"Liberty, Health Care Reform Fit," my piece in the Clarion Ledger, 1/30/11.

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To read a scanned PDF version of this article, click here.  The following is the text from the article:

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Liberty, Health Care Reform Fit

(The Clarion Ledger, Sunday, January 30, 2011, p. 13B)

OXFORD -"It's about liberty," said Virginia Attorney General Ken Cuccinelli, explaining his opposition to the health care mandate. He continued, "Even the president and Congress must act within the boundaries set by the Constitution." Of course, on both counts Cuccinelli is right.

Federal judges have ruled in conflicting ways recently on the health insurance mandate, which will require all Americans either to buy health insurance or to pay a tax penalty. Federal Judge Henry Hudson of Virginia argued that the government did not make its case successfully in demonstrating the limits of the commerce clause in the Constitution. The worry is that without a clear limit on congressional power, the people could suffer endless encroachment on individual liberty. So, if the government will be successful in defending its federal mandate, it needs to clarify a limiting principle for interfering in people's lives.

There is a rich and complex tradition of thought about liberty that defies oversimplification. What is fascinating about the debate on health care is that the federal mandate is justified by the idea that not having healthcare is said to affect others. How can one person's inactivity harm others? We have answers to this question in a number of areas. If Tom is drowning and Jack chooses not to throw him an available life preserver, Jack can be charged with negligence. Jack's inactivity is seen as a choice for which we hold him responsible.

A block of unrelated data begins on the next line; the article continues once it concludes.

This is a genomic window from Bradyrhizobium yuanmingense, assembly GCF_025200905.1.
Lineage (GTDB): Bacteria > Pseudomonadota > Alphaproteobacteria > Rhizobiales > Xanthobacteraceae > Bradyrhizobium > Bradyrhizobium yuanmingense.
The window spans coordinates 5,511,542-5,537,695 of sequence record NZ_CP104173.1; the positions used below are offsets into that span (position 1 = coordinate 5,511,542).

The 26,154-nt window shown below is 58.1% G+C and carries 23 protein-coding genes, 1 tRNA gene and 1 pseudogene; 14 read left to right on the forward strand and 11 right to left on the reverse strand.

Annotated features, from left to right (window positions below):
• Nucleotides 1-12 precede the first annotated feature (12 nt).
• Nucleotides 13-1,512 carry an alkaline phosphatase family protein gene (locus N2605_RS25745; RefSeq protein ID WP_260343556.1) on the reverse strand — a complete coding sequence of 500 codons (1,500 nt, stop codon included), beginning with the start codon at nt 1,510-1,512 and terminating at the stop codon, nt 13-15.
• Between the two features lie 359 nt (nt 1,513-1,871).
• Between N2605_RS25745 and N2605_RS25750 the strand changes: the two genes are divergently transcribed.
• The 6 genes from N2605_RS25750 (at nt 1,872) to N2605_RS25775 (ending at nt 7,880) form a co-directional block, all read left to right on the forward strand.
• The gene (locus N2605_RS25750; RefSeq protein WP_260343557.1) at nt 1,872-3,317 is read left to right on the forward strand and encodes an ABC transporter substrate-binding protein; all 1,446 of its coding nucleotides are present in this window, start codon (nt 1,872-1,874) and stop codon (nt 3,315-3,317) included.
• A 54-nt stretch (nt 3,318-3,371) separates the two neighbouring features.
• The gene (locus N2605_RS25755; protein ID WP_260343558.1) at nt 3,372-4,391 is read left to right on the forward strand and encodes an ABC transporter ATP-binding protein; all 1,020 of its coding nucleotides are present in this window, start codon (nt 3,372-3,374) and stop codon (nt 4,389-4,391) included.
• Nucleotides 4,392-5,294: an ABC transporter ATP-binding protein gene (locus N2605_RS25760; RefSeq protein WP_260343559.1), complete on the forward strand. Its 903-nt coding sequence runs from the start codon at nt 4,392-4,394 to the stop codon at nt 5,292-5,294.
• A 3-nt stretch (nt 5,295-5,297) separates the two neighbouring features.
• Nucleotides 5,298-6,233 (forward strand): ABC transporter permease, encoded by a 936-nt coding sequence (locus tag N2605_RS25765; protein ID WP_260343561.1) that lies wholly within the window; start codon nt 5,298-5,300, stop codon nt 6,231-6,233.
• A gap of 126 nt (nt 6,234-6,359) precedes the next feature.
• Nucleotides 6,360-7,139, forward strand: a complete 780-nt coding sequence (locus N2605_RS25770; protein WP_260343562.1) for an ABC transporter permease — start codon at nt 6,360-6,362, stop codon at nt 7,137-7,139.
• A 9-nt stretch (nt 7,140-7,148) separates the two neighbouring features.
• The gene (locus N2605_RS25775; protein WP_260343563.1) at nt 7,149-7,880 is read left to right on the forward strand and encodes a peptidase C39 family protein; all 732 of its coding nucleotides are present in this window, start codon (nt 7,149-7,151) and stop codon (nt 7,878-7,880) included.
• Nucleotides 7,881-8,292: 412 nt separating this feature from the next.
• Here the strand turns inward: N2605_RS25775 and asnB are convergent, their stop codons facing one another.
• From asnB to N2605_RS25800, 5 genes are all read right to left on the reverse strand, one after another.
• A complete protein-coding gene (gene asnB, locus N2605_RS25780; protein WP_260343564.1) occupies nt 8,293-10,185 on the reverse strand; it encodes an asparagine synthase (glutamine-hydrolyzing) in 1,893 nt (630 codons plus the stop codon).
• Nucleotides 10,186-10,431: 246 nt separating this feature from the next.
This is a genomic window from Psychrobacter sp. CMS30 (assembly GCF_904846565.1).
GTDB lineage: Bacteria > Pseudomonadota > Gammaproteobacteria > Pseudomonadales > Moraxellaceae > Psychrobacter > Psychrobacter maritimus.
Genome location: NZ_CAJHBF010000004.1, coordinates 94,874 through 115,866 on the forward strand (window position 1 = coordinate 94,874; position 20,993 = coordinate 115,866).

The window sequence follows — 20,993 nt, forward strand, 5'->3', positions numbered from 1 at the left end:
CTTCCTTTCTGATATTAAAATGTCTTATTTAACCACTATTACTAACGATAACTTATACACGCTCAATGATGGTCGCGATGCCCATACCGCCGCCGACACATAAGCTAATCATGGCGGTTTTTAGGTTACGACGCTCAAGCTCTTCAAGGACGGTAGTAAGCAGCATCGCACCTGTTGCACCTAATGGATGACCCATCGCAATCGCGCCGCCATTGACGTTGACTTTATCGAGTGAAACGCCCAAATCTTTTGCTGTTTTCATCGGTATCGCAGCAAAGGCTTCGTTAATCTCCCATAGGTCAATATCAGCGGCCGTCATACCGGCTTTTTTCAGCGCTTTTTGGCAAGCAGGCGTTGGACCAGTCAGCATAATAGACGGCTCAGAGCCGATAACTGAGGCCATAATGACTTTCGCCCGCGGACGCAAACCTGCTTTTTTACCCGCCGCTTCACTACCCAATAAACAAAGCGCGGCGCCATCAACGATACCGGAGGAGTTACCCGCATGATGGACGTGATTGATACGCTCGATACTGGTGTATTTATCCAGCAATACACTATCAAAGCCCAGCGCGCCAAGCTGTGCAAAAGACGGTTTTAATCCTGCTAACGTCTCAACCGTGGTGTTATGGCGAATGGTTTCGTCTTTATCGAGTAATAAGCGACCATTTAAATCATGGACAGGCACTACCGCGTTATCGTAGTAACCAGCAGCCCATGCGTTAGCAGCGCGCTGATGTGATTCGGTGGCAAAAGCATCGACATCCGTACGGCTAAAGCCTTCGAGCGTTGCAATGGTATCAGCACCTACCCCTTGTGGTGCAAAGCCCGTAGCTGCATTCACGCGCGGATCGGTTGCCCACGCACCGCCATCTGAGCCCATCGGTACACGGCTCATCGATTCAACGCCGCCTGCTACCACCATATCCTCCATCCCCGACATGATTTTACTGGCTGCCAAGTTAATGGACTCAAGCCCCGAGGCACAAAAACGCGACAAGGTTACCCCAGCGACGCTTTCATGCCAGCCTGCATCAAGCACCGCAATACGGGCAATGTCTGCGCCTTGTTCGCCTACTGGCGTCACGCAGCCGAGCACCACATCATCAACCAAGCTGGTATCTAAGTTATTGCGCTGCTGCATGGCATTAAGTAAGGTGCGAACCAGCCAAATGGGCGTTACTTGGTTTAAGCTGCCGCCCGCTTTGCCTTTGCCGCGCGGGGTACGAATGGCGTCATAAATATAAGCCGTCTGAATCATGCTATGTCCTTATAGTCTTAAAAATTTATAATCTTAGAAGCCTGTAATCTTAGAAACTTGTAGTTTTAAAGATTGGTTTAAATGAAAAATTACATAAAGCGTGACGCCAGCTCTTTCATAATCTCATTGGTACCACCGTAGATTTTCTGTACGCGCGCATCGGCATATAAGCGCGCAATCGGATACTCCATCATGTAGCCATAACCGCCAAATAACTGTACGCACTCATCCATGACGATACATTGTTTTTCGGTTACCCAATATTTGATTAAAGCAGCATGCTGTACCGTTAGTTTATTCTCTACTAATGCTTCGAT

More directly, the argument is that individuals who do not have health insurance show up at emergency rooms all the time. Hospitals with emergency rooms cannot turn them away. Imagine a doctor who confronts a choking child. If he were to start looking for the child's wallet and insurance card, we would be astonished. The same problem for hospitals translates to hugely expensive emergency room costs. People with insurance, therefore, are charged more money so that hospitals can stay in business. That means that people who have insurance pay indirectly for all the people who do not have insurance. So, the inactivity of choosing not to purchase health insurance can clearly raise costs for others.

One could argue, of course, that some people may not choose to go to emergency rooms when they are sick and have opted out of health insurance. Two issues arise here. The first is that many instances of taking people to emergency rooms do not allow for choice. If Alice is hurt in a car accident and is unconscious, we treat her. We do not wait until she wakes up to then ask whether she wants emergency service. Second, the mandate for health insurance does not actually require you to purchase health insurance. This is perhaps the most startling point. You can opt out if you are willing to pay a tax penalty.


Tax penalties are a form of coercion, of course, but people choose them all the time, such as in seeking extensions for paying income taxes later than is required. Think about other forms of government coercion, furthermore, like the military draft we had just a generation ago. An option to accept a tax penalty instead of serving would have represented a significant expansion of freedom for those who opposed war.